It didn’t take long, did it?
Despite the financial disaster of the last two years, and against the wishes of their European partners (particularly the Germans and the French), the Labour Government has refused to get tough with bankers over bonuses and irrationally high pay. The argument seems to be that if you disincentivise high earners, they will all scoot off to the USA and earn their fat salaries there instead. Whereas the argument advanced this week by the Tories is that if you squeeze the poorest or most disabled people, this will incentivise them to ‘get out and work’.
Brazen Boris Johnson (great character – but which pre-election promises has he actually delivered on in London?) stoutly and admirably defended the bankers at the Tory Party Conference in Manchester the other day, guaranteeing favour by claiming that to do so would turn everyone against him. What great rhetoric! Everybody loves Boris and David Cameron probably (a) fears him or (b) wishes he would go away.
But, am I alone in hearing the defence of bankers set against a squeeze on the poor or disabled and wondering where these priorities derive from?
I’d like to believe that the Tories could offer something radically new that would offer a clear alternative to Labour and bring some dignity back into politics – especially into the values that underlie economic policy-making. But, I don’t see it. All we get is the same old stuff dressed up in new language. ‘Let’s help the poorest (or most vulnerable) in our society – by making them poorer if they don’t play our way. And let’s not disturb the richest in our society – by making them invulnerable to the consequences of their decisions.’
It doesn’t look great, does it?
Let’s get this straight. Some of my friends are bankers. I don’t have a problem with bankers getting paid for the work they do. Some bankers should get paid more than others. Big bankers should get paid big salaries. But bonuses should be rationalised and spread about the people who work at all levels of the business. How do you justify a single individual getting a one-off (almost guaranteed each year) payment amounting to many multiples of what the ordinary bank staff earn in several years? And whose money is it that they are playing with anyway?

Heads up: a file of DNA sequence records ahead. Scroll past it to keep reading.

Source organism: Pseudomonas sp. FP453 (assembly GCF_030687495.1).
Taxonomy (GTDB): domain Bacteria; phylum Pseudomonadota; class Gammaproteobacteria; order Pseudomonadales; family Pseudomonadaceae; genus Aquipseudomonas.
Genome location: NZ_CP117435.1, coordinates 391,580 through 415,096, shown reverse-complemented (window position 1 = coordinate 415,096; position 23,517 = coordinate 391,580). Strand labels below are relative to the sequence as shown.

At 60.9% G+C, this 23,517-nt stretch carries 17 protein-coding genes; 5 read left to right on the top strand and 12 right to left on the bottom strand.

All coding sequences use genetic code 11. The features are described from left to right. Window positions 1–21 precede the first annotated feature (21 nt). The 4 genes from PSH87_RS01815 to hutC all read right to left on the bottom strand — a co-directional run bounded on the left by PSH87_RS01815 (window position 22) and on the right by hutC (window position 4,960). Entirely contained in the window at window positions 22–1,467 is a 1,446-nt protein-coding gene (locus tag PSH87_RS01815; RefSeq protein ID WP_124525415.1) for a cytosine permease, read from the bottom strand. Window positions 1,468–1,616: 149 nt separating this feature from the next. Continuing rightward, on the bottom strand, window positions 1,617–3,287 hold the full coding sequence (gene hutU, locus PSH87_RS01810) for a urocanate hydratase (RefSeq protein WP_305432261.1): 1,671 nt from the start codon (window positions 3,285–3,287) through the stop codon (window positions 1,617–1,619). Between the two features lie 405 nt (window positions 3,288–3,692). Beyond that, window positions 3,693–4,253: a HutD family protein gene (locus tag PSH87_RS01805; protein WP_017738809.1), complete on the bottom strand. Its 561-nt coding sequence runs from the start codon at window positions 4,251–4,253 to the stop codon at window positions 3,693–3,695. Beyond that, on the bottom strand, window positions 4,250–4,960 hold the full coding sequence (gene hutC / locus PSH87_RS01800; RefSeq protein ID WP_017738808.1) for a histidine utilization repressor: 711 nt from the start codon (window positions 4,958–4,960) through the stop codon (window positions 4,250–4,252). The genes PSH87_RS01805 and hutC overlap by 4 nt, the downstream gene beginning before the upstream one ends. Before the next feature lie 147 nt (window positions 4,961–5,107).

My problem with this is that this nettle still appears not to have been grasped. We are afraid to impose limits – even when ‘we’ own the banks by virtue of having bailed them out of the mire of their own making.
And when we hear about the ‘poor’ or the ‘disabled’, we are not talking about ‘shirkers’, ‘blaggers’ and ‘spongers’. But, even if we were, couldn’t we describe the failure of the banks and their subsequent cap-in-hand rescue by the taxpayers as ‘sponging’ (claiming money that isn’t theirs), ‘shirking’ (responsibilities to those they damaged) and ‘blagging’ (claiming special rights and threatening government against squeezing with arguments about ‘incentives’ that only apply to them and not those at the bottom of society who don’t have the voice or the power to claim the same)?
It’s the values underlying the policies that need questioning, not just the apparent policies. And the double-standards need to be exposed wherever they seek to hide.
Any chance we’ll hear something useful this week from Manchester other than the blindingly obvious or the obviously blind?